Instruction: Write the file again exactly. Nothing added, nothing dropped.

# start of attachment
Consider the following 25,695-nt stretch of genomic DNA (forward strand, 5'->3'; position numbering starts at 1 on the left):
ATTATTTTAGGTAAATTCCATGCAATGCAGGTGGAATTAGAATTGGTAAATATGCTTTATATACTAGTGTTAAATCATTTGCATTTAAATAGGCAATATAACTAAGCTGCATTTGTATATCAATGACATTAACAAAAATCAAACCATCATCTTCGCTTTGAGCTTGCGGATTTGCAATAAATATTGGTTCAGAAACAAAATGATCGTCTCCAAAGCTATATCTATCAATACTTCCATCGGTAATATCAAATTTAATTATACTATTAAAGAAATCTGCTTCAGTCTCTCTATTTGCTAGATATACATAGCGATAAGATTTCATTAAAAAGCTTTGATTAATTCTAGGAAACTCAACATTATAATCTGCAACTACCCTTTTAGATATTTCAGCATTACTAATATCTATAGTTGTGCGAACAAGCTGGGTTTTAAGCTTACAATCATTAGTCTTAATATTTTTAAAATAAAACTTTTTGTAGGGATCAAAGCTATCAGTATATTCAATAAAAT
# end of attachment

Consider the following 25,695-nt stretch of genomic DNA (forward strand, 5'->3'; position numbering starts at 1 on the left):
ATTATTTTAGGTAAATTCCATGCAATGCAGGTGGAATTAGAATTGGTAAATATGCTTTATATACTAGTGTTAAATCATTTGCATTTAAATAGGCAATATAACTAAGCTGCATTTGTATATCAATGACATTAACAAAAATCAAACCATCATCTTCGCTTTGAGCTTGCGGATTTGCAATAAATATTGGTTCAGAAACAAAATGATCGTCTCCAAAGCTATATCTATCAATACTTCCATCGGTAATATCAAATTTAATTATACTATTAAAGAAATCTGCTTCAGTCTCTCTATTTGCTAGATATACATAGCGATAAGATTTCATTAAAAAGCTTTGATTAATTCTAGGAAACTCAACATTATAATCTGCAACTACCCTTTTAGATATTTCAGCATTACTAATATCTATAGTTGTGCGAACAAGCTGGGTTTTAAGCTTACAATCATTAGTCTTAATATTTTTAAAATAAAACTTTTTGTAGGGATCAAAGCTATCAGTATATTCAATAAAAT